“Oh.” She looked like she was about the same age as Sera, somewhere in her late twenties, although it was hard to tell from appearances alone. Space travel kept people insulated from the damaging effects of too much direct natural starlight, and there were plenty of cosmetic procedures available for looking young. Weyland, who’d always been careful about looking older than he actually was, didn’t know much about them.
Mirelle said, “You don’t know much about Minervans, do you?”
“I really don’t,” Weyland admitted. “How can Sera be your mother?”
“It’s not quite… there isn’t a good word for it in most human languages.” Mirelle quirked her mouth to the side again, considering how to explain the concept. “Someone who takes care of you when you’re young, that’s your parent, even if they aren’t biologically related to you. I was young–not for a human, but I’ve only had the symbiote for a few years, after I was in an accident. And she took care of me, so that makes her my mom.”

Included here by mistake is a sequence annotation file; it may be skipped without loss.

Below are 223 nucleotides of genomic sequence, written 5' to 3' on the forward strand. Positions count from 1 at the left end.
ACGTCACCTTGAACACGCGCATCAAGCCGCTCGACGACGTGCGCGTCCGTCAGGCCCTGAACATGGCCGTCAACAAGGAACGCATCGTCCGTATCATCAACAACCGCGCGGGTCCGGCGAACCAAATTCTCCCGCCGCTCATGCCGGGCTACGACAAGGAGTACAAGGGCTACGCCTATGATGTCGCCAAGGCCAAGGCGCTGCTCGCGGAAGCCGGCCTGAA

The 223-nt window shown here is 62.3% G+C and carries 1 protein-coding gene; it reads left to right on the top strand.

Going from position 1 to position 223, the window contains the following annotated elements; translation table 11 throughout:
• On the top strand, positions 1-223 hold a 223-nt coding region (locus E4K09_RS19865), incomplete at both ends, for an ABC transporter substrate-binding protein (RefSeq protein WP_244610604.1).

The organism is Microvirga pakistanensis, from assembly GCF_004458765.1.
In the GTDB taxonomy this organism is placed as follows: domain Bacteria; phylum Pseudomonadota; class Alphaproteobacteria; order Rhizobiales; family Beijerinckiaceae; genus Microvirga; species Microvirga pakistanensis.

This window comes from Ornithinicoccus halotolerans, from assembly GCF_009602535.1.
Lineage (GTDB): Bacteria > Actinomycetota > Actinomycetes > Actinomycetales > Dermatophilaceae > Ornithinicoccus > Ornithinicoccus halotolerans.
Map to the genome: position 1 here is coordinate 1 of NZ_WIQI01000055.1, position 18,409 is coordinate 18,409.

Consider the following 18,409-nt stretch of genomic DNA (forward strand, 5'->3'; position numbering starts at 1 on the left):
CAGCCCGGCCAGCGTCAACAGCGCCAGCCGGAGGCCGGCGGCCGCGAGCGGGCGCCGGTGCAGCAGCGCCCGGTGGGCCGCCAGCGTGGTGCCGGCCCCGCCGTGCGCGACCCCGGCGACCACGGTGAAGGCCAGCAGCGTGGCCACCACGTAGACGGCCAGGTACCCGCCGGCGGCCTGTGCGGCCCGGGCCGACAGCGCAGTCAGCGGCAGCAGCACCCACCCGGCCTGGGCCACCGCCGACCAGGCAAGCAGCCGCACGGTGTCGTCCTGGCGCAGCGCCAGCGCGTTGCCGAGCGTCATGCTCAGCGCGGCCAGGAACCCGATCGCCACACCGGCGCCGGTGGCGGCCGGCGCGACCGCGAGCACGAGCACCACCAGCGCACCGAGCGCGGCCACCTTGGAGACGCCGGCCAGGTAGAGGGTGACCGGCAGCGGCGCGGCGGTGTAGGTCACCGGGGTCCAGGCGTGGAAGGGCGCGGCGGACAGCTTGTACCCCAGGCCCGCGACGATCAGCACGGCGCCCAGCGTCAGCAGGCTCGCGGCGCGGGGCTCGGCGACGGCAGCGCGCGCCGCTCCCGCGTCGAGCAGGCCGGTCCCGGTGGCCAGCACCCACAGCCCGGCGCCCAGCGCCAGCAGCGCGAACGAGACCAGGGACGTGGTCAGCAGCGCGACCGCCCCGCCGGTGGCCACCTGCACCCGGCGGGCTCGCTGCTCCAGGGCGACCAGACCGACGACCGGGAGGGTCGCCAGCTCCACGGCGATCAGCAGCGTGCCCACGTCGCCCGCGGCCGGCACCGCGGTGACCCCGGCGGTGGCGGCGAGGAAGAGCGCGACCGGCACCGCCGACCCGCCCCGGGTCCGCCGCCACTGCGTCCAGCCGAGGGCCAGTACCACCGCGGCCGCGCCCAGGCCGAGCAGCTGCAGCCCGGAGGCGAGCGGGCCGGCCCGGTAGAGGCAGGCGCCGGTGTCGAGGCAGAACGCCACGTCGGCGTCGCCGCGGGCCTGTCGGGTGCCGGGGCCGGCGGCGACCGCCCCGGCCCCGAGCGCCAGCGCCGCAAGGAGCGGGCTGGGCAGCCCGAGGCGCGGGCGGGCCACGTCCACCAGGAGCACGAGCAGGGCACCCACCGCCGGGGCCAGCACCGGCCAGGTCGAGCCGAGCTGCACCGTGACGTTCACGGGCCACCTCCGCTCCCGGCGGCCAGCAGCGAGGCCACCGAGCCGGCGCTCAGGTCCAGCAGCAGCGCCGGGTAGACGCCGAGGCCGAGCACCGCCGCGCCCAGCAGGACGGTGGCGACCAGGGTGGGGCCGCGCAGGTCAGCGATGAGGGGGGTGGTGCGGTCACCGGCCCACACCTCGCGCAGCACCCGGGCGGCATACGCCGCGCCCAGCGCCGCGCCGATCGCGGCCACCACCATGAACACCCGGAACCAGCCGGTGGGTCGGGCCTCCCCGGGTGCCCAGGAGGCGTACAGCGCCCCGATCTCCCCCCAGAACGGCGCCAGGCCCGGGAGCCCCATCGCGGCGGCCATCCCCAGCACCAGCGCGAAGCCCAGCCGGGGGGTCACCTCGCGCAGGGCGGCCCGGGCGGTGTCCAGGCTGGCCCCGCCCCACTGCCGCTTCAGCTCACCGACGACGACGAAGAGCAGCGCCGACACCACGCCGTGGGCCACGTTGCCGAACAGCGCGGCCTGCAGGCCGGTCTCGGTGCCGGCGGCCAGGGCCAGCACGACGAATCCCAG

“I see,” said Weyland, who didn’t understand at all.
“Some people have dozens of moms,” said Mirelle. “It’s all about who’s looking out for you. Does that make sense?”
“Yes, I think so,” said Weyland. By that standard, as well as several more conventional ways of counting what makes a family, he had no mother at all.
“And besides,” Mirelle said, “she was going to marry my d–”
The door to Weyland’s lab slid open. Mirelle shut her mouth, looking a little guilty, as if she’d been on the cusp of saying something she shouldn’t have. Sera stepped into the room. She had grease on her forearms and she was wiping her hands with a rag.
“All done in here?” she asked. “Mirelle, the captain wants a word with you when you’re free. Weyland, those idiots who were working on the electrical system shut it off for a couple of days. I’m going to need to check your meat vats to make sure the backup system worked with no interruptions.”
Mirelle flashed a quick smile at Weyland as she got up. “Thank you for your time, doctor…?”
“Just Weyland is fine,” he said.